In addition, Rall wrote in his blog post that the LAPD dismissed his complaint without ever contacting him. Department records show that internal affairs investigators made repeated attempts to contact Rall, without success.
Asked to explain these inconsistencies, Rall said he stands by his blog post.
So, who’s right?
Well, you can listen to the audio here.
The problem with the audio is that even though it’s considerably better than the original, it’s still very difficult to hear what’s being said. Given the poor quality of the original track, that may be the best that anyone can do.
However, it makes it difficult to ascertain who’s right and who’s wrong about certain things.
For example, it sounds like there may be a small crowd gathering around Rall and the officer. Of course, it’s also possible, but probably less likely, that those voices were off in the distance. Additionally, there is a comment that does sound very much like someone saying, “Why’d you handcuff him?” Can we be certain that’s what the person is saying? No, but it certainly seems possible.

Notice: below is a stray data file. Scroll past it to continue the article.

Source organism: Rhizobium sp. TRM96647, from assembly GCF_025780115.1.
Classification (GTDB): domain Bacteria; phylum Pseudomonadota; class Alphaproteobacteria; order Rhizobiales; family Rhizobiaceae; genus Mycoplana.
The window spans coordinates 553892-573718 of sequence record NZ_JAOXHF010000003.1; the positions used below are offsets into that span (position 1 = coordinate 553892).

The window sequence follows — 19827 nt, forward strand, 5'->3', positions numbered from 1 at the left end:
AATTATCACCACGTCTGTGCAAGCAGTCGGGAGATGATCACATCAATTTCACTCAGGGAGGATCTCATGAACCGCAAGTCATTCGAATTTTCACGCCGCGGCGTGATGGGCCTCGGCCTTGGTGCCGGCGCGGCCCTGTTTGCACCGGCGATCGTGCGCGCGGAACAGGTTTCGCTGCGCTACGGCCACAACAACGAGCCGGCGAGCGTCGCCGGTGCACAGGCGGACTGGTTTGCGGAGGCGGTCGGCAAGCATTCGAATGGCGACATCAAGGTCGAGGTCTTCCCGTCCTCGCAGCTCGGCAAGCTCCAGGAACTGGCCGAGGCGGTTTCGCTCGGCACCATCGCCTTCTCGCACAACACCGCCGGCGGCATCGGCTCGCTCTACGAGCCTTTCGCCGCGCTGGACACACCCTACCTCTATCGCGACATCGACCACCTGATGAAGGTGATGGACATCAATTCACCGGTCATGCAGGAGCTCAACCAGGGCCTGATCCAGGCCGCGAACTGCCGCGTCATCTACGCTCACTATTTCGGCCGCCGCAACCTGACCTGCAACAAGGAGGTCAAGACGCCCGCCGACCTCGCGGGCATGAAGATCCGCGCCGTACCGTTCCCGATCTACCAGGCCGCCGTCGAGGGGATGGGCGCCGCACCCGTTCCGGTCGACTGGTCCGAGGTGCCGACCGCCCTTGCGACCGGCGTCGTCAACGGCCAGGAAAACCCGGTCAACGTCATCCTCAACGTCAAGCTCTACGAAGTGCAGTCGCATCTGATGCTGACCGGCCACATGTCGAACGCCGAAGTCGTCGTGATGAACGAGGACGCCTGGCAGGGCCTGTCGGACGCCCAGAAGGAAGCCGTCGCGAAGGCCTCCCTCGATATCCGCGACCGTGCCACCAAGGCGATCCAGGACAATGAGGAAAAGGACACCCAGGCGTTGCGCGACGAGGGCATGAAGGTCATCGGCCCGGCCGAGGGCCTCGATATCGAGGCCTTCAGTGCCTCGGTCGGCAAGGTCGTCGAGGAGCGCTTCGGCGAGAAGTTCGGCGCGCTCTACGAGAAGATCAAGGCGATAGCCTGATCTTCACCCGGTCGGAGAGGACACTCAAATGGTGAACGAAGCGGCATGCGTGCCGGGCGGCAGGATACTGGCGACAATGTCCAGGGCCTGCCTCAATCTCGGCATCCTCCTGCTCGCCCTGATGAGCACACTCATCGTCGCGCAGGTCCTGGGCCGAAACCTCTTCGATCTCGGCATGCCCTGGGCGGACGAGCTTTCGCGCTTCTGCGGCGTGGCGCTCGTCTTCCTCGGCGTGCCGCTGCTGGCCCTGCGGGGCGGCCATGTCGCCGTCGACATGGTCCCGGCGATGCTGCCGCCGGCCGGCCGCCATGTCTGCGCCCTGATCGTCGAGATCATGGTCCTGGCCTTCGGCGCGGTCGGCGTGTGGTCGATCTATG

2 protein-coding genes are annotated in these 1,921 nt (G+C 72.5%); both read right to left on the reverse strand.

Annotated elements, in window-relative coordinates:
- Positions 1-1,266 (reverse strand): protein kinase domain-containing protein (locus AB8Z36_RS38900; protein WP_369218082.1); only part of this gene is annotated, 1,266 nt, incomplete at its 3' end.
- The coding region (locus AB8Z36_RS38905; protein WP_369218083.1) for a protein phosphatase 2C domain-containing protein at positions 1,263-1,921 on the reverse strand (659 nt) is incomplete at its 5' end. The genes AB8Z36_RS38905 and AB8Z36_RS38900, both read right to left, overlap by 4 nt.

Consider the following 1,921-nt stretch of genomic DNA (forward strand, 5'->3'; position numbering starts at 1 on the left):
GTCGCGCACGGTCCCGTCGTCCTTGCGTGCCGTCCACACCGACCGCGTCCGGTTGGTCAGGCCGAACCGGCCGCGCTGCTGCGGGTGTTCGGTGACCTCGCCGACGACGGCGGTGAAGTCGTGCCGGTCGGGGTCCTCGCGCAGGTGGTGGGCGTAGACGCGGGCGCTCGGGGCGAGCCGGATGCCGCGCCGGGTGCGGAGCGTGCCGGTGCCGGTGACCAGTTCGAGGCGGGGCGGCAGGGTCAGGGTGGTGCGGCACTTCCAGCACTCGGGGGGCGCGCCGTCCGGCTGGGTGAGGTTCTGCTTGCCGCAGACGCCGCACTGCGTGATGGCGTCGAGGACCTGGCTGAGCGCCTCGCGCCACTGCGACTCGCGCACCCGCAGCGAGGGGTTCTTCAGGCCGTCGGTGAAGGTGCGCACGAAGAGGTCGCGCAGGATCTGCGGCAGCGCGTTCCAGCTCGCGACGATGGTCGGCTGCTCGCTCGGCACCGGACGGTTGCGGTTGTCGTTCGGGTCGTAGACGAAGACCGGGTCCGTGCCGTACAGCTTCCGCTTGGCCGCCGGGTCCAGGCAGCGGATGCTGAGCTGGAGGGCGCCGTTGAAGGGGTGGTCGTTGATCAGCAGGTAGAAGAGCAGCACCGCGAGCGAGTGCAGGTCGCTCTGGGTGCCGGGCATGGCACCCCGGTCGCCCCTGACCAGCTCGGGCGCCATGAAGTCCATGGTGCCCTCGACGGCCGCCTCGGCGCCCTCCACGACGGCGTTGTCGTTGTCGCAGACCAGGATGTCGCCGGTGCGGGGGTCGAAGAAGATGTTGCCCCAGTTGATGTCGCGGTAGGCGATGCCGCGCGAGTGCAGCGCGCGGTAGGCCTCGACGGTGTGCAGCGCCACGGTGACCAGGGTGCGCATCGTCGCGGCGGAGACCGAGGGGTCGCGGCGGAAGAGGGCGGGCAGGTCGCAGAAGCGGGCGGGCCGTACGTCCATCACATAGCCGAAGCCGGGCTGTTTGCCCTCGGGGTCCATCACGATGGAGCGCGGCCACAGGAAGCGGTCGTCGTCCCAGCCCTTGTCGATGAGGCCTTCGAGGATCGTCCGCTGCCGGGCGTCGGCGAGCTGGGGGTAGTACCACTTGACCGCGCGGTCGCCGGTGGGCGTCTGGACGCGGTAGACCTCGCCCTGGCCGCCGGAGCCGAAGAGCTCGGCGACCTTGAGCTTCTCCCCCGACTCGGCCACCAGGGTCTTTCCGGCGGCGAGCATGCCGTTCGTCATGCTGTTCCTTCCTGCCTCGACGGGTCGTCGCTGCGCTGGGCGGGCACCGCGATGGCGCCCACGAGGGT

Those are two elements of Rall’s claim that the LA Times seemed to believe were false, that MAY BE true.
However, other claims Rall made are more problematic. If you listen to the audio, Rall seemed to be having a fairly cordial conversation with the officer. At the end, he apparently even asked him about places to eat in the area.
That doesn’t fit well with the idea of a police officer who in Rall’s words, “threw me up against the wall, slapped on the cuffs, roughed me up and wrote me a ticket…. before he threw my driver’s license into the sewer.”
Now, could you see that officer pushing Rall against the wall if he handcuffed him? Sure. Could you see him accidentally dropping Rall’s license when he handed it back? Sure.
I did ask Ted Rall about that.
Let me ask you about this….
“All of a sudden, a motorcycle officer zoomed over, threw me up against the wall, slapped on the cuffs, roughed me up and wrote me a ticket.”
Listening to the audio, I guess I could see the officer pushing you up against a wall after he handcuffed you, but at first listen, it didn’t sound like you got thrown against a wall or roughed up. Do you think maybe that was the Adrenalin talking? If not, can you give a little more detail on that part of things?
What detail do you want?
He didn’t punch me. He shoved me, hard.